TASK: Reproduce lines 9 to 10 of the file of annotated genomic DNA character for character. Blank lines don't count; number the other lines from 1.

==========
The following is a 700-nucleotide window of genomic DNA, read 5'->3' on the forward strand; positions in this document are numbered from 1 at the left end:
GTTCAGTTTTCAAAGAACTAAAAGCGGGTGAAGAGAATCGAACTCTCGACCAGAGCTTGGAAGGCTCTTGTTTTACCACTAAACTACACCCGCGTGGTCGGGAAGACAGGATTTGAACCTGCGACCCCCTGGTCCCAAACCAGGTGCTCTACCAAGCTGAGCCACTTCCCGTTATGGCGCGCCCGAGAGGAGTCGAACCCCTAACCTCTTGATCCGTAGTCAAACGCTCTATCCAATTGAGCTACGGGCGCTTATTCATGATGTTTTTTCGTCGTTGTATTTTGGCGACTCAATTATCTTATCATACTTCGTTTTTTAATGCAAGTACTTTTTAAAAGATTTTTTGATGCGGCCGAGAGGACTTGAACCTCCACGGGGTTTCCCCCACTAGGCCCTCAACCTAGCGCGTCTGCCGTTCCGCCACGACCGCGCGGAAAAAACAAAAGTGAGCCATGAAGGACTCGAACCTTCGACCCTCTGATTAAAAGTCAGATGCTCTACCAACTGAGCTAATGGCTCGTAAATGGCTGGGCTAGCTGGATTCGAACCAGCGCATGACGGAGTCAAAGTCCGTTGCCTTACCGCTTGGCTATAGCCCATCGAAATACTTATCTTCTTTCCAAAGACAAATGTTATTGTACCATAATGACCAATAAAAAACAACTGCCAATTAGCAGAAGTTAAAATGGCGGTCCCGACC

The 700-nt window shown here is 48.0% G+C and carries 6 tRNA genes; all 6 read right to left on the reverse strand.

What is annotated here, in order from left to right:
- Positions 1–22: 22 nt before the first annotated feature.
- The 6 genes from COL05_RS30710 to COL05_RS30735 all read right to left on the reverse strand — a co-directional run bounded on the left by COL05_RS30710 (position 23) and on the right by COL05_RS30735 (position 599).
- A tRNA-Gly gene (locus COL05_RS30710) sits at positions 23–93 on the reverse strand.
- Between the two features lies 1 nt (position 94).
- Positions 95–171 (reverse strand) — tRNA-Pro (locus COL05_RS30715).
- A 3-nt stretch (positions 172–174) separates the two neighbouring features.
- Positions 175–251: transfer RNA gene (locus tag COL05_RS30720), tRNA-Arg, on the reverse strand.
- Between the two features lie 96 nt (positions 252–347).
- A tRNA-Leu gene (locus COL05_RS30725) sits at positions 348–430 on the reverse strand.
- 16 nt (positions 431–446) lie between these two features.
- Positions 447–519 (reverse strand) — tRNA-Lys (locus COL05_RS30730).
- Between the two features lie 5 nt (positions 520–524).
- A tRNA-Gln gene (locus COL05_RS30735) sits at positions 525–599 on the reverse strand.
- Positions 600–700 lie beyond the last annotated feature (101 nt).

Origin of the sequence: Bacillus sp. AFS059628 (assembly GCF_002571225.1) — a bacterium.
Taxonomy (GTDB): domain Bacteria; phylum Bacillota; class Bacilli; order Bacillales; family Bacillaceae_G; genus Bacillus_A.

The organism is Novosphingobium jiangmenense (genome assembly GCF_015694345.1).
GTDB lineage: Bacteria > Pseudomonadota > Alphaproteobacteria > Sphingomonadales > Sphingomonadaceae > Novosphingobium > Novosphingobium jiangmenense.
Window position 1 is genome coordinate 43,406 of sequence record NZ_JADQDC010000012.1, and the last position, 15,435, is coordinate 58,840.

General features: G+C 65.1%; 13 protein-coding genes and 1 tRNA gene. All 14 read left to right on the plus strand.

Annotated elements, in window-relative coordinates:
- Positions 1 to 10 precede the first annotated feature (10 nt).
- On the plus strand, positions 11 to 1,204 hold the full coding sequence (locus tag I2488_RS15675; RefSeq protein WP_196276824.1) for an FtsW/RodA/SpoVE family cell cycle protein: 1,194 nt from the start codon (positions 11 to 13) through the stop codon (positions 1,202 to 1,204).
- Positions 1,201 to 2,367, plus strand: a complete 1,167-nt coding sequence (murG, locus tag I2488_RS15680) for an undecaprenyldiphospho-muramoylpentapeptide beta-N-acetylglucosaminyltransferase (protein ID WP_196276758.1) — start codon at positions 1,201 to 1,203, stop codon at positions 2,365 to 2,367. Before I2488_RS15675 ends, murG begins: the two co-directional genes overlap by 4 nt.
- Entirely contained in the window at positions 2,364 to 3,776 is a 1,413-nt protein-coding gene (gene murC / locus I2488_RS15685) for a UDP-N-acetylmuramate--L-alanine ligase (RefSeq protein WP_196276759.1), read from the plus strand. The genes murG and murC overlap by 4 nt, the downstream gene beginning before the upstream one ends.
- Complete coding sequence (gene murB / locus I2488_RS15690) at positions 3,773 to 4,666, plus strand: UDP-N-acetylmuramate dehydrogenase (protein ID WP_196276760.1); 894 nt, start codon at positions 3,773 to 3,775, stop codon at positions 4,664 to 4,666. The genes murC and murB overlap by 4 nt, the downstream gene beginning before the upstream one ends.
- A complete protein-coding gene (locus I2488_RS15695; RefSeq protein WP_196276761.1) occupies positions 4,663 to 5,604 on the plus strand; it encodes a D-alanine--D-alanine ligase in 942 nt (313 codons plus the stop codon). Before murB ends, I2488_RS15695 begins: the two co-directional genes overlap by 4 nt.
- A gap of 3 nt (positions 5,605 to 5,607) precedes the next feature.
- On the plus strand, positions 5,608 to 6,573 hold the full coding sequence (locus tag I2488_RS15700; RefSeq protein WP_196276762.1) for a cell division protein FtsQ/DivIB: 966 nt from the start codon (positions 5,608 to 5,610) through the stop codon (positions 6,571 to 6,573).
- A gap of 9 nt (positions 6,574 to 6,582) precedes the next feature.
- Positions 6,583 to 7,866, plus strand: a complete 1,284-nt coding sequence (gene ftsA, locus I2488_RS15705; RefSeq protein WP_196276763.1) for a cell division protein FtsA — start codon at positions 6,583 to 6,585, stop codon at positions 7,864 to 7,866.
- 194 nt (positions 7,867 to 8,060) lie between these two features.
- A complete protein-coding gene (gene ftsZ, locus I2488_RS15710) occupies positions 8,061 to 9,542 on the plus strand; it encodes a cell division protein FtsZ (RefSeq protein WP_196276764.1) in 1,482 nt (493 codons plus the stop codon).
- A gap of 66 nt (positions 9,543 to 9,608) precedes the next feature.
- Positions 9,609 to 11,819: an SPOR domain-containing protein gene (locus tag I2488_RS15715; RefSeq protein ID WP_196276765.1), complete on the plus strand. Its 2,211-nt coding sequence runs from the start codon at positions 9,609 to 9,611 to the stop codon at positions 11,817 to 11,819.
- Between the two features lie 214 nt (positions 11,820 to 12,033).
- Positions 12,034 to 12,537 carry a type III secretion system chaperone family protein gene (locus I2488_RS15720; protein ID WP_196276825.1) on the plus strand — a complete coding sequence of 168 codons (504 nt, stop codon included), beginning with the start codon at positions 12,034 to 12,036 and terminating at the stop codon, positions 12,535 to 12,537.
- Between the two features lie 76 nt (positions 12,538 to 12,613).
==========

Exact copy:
- Positions 95–171 (reverse strand) — tRNA-Pro (locus COL05_RS30715).
- A 3-nt stretch (positions 172–174) separates the two neighbouring features.